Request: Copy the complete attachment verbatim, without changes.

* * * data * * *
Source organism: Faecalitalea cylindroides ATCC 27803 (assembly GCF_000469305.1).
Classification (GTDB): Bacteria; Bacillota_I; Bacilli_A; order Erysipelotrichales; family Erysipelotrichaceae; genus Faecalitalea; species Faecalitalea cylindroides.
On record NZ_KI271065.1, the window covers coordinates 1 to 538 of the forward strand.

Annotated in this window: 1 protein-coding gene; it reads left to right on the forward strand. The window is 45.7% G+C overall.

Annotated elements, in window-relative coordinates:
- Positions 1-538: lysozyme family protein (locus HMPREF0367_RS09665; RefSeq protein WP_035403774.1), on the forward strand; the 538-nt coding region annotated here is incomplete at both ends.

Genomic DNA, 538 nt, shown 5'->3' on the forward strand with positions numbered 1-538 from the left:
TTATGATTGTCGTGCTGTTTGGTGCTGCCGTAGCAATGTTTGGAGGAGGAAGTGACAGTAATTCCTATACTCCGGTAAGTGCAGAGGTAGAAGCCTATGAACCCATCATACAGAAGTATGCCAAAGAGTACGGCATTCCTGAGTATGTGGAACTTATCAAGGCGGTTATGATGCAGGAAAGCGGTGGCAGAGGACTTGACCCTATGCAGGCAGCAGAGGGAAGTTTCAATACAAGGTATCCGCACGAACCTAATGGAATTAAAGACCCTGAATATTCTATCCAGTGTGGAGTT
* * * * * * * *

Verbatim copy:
Source organism: Faecalitalea cylindroides ATCC 27803 (assembly GCF_000469305.1).
Classification (GTDB): Bacteria; Bacillota_I; Bacilli_A; order Erysipelotrichales; family Erysipelotrichaceae; genus Faecalitalea; species Faecalitalea cylindroides.
On record NZ_KI271065.1, the window covers coordinates 1 to 538 of the forward strand.

Annotated in this window: 1 protein-coding gene; it reads left to right on the forward strand. The window is 45.7% G+C overall.

Annotated elements, in window-relative coordinates:
- Positions 1-538: lysozyme family protein (locus HMPREF0367_RS09665; RefSeq protein WP_035403774.1), on the forward strand; the 538-nt coding region annotated here is incomplete at both ends.

Genomic DNA, 538 nt, shown 5'->3' on the forward strand with positions numbered 1-538 from the left:
TTATGATTGTCGTGCTGTTTGGTGCTGCCGTAGCAATGTTTGGAGGAGGAAGTGACAGTAATTCCTATACTCCGGTAAGTGCAGAGGTAGAAGCCTATGAACCCATCATACAGAAGTATGCCAAAGAGTACGGCATTCCTGAGTATGTGGAACTTATCAAGGCGGTTATGATGCAGGAAAGCGGTGGCAGAGGACTTGACCCTATGCAGGCAGCAGAGGGAAGTTTCAATACAAGGTATCCGCACGAACCTAATGGAATTAAAGACCCTGAATATTCTATCCAGTGTGGAGTT